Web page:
No sooner had we checked into the hotel, gone up to the room and stepped out onto the balcony when the words "Meester White?" came from down below. "Yes, how did you know we had arrived?" I replied. "This is a very small place and you are the only gringos in town". We had arrived in Rio Lagartos, at the northern end of the Yucatan peninsula and entrance town to the Ria Lagartos Biosphere Reserve.
We had booked a couple of days to be guided by the excellent Diego Nunez around Ria Lagartos http://www.riolagartosnaturetours.com. The first day by boat amongst the creeks and mangroves, the second on land amongst the scrubby transition zones. The reserve holds large numbers of waterbirds as well as Yucatan specialities such as Mexican Sheartail and Yucatan Wren. The boat took us through mudflat channels, mangrove creeks and out to the sea. Waders whirled around in numbers; Willet, Yellowlegs, Semi-p, Western and Least Sandpipers, Long-billed Curlew and Short-billed Dowitcher. Black Skimmers, Roseate Spoonbill, Belted Kingfisher, Lineated Woodpecker, Wood Stork and hundreds of herons added to the mix. Diego attracted a Black Hawk close to the boat by throwing out fish and whistling up a Ferruginous Pygmy Owl lured out a Blue-crowned Motmot.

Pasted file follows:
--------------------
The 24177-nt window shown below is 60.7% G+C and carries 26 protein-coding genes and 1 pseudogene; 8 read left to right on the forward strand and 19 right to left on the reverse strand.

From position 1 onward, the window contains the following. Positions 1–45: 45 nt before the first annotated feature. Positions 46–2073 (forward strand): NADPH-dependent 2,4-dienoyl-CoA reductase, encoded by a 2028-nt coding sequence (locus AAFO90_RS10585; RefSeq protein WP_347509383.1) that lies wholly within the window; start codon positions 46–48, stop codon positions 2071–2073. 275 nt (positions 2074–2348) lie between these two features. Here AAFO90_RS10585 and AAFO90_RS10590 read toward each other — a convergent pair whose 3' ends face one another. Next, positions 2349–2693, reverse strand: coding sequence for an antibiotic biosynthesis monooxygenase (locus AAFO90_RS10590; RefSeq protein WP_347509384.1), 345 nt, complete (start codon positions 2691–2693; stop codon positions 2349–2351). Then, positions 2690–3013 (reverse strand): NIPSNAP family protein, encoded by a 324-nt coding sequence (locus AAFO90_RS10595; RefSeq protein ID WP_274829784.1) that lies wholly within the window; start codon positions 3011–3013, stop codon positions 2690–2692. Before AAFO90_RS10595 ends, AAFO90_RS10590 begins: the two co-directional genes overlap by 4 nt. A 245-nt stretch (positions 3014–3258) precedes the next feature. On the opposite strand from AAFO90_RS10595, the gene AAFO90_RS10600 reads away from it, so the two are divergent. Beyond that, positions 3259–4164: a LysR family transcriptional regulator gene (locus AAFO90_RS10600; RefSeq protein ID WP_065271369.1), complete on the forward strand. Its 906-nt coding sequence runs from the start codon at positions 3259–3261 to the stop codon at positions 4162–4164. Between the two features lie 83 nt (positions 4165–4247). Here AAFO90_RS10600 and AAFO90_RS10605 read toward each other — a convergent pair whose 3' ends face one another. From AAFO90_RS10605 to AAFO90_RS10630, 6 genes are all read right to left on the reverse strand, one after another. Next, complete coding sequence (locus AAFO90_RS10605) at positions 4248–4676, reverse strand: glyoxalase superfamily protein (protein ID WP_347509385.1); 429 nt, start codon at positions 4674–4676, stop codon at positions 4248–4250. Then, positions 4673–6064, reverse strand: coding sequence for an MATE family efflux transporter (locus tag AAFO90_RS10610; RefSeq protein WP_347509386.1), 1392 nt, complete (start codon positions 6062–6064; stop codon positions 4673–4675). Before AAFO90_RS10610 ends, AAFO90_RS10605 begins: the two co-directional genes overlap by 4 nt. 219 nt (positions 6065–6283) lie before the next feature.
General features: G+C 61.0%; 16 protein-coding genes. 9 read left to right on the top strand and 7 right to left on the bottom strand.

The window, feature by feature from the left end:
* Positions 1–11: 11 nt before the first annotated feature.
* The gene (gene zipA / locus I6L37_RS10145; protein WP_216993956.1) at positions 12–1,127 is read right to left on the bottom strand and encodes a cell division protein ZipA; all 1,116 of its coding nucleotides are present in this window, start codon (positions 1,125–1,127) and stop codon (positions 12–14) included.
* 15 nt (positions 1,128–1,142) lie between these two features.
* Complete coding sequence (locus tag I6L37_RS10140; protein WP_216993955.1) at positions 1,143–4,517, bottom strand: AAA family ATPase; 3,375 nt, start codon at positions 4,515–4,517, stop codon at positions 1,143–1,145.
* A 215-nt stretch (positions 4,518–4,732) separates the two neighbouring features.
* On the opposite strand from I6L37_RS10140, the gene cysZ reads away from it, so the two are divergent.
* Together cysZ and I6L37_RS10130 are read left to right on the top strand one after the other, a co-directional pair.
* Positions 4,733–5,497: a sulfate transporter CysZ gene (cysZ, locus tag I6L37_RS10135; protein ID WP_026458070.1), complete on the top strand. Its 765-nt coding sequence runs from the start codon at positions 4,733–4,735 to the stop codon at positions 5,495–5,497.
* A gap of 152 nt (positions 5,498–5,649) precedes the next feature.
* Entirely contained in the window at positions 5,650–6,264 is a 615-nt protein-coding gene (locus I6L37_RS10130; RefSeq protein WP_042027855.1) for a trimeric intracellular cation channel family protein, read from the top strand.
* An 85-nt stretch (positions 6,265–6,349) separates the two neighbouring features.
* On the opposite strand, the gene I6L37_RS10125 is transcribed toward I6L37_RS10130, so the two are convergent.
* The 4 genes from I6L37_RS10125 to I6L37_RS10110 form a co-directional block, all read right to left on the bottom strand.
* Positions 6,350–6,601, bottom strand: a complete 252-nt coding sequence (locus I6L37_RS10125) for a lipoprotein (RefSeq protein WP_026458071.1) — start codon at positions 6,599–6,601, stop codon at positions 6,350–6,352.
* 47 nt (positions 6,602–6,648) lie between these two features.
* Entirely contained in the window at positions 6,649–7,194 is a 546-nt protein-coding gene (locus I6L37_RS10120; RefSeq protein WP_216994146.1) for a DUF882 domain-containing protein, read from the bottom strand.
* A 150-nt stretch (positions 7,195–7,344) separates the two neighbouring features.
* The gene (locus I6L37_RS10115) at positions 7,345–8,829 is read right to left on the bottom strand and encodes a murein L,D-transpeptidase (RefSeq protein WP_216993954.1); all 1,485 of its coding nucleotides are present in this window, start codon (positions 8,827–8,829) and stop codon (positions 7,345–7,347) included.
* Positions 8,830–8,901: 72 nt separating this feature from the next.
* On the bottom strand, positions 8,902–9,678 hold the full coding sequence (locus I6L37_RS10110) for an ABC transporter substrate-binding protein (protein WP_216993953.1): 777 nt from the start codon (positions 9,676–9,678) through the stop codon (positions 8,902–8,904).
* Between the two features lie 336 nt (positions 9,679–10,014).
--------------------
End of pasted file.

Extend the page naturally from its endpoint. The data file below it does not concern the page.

The early morning ‘bush-bash’ produced five species of hummers, with excellent views of Mexican Sheartail and two nests found. Diego 'called in' a Laughing Falcon, with the cameras rat tat tat-ting away. Lesser Roadrunner, Vermillion Flycatcher, Squirrel Cuckoo and Yucatan Bobwhite all gave excellent views. With stomachs rumbling, the freshly caught Lobster, cooked by Diego's wife, was washed down by a few bottles of Sol. With not a single all-inclusive buffet bar in sight, this was a simple pleasure. Jabiru and Crested Caracara drifting over as we left was a perfect ending.
Above; Mexican Sheartail, Skimmers and others.
Below: Black Hawk, Yucatan Wren, Laughing Falcon and elsewhere, a Cozumel Island Racoon.